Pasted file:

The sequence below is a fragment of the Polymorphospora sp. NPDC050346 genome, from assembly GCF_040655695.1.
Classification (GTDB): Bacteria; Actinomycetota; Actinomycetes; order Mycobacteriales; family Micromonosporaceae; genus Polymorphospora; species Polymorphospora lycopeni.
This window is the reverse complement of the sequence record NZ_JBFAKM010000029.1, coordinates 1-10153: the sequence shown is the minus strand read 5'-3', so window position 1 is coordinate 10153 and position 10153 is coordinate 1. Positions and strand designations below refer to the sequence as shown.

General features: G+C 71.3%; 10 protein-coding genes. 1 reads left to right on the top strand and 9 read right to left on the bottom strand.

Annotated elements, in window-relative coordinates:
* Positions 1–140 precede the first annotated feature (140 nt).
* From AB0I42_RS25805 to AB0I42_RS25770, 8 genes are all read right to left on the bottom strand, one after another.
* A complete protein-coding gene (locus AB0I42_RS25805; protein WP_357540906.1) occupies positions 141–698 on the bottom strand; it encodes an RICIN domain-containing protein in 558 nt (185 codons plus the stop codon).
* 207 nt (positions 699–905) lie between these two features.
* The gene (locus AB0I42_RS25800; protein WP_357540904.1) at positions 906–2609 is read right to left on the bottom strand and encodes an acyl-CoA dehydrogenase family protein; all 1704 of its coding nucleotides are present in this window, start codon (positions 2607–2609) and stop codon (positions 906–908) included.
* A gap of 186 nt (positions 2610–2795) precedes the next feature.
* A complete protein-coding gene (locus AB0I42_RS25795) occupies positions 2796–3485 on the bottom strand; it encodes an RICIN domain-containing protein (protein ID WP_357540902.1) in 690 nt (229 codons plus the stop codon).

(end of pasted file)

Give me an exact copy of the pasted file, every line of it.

The sequence below is a fragment of the Polymorphospora sp. NPDC050346 genome, from assembly GCF_040655695.1.
Classification (GTDB): Bacteria; Actinomycetota; Actinomycetes; order Mycobacteriales; family Micromonosporaceae; genus Polymorphospora; species Polymorphospora lycopeni.
This window is the reverse complement of the sequence record NZ_JBFAKM010000029.1, coordinates 1-10153: the sequence shown is the minus strand read 5'-3', so window position 1 is coordinate 10153 and position 10153 is coordinate 1. Positions and strand designations below refer to the sequence as shown.

General features: G+C 71.3%; 10 protein-coding genes. 1 reads left to right on the top strand and 9 read right to left on the bottom strand.

Annotated elements, in window-relative coordinates:
* Positions 1–140 precede the first annotated feature (140 nt).
* From AB0I42_RS25805 to AB0I42_RS25770, 8 genes are all read right to left on the bottom strand, one after another.
* A complete protein-coding gene (locus AB0I42_RS25805; protein WP_357540906.1) occupies positions 141–698 on the bottom strand; it encodes an RICIN domain-containing protein in 558 nt (185 codons plus the stop codon).
* 207 nt (positions 699–905) lie between these two features.
* The gene (locus AB0I42_RS25800; protein WP_357540904.1) at positions 906–2609 is read right to left on the bottom strand and encodes an acyl-CoA dehydrogenase family protein; all 1704 of its coding nucleotides are present in this window, start codon (positions 2607–2609) and stop codon (positions 906–908) included.
* A gap of 186 nt (positions 2610–2795) precedes the next feature.
* A complete protein-coding gene (locus AB0I42_RS25795) occupies positions 2796–3485 on the bottom strand; it encodes an RICIN domain-containing protein (protein ID WP_357540902.1) in 690 nt (229 codons plus the stop codon).